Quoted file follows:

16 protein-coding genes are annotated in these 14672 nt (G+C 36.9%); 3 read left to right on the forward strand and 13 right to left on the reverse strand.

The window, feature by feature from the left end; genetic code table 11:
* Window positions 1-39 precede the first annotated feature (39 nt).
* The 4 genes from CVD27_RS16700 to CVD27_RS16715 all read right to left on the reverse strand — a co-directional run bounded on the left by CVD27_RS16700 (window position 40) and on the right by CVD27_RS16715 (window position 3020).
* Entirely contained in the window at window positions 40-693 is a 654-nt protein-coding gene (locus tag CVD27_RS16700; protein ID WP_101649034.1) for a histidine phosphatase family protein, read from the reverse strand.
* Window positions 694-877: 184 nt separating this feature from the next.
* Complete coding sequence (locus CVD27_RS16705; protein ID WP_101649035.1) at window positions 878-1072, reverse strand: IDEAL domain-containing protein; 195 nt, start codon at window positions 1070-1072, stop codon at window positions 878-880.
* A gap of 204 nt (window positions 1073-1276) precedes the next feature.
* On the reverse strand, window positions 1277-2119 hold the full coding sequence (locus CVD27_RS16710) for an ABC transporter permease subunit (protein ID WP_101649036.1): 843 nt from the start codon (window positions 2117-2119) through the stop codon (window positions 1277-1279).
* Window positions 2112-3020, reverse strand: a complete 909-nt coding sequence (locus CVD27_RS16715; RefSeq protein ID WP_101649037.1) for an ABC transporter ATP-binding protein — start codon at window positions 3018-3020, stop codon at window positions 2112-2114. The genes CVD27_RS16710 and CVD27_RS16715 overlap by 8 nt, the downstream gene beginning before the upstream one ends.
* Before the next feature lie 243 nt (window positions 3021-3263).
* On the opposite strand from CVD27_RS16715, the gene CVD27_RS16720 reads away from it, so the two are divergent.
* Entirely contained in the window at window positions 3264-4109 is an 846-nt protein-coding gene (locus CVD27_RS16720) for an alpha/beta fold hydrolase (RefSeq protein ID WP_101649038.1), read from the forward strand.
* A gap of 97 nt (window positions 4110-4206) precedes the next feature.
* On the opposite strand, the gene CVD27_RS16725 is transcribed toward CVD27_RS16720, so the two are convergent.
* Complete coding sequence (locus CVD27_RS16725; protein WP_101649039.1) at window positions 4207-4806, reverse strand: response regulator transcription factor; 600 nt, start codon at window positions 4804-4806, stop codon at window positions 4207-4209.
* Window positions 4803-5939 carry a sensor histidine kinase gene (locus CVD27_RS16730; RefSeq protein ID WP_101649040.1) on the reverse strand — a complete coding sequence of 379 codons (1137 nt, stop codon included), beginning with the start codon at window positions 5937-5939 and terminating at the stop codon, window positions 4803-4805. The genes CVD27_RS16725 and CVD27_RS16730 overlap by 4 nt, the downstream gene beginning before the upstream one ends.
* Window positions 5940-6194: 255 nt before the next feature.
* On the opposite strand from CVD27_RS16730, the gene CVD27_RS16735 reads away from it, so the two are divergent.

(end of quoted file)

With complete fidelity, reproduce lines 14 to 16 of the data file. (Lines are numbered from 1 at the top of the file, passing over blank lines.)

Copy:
* A gap of 97 nt (window positions 4110-4206) precedes the next feature.
* On the opposite strand, the gene CVD27_RS16725 is transcribed toward CVD27_RS16720, so the two are convergent.
* Complete coding sequence (locus CVD27_RS16725; protein WP_101649039.1) at window positions 4207-4806, reverse strand: response regulator transcription factor; 600 nt, start codon at window positions 4804-4806, stop codon at window positions 4207-4209.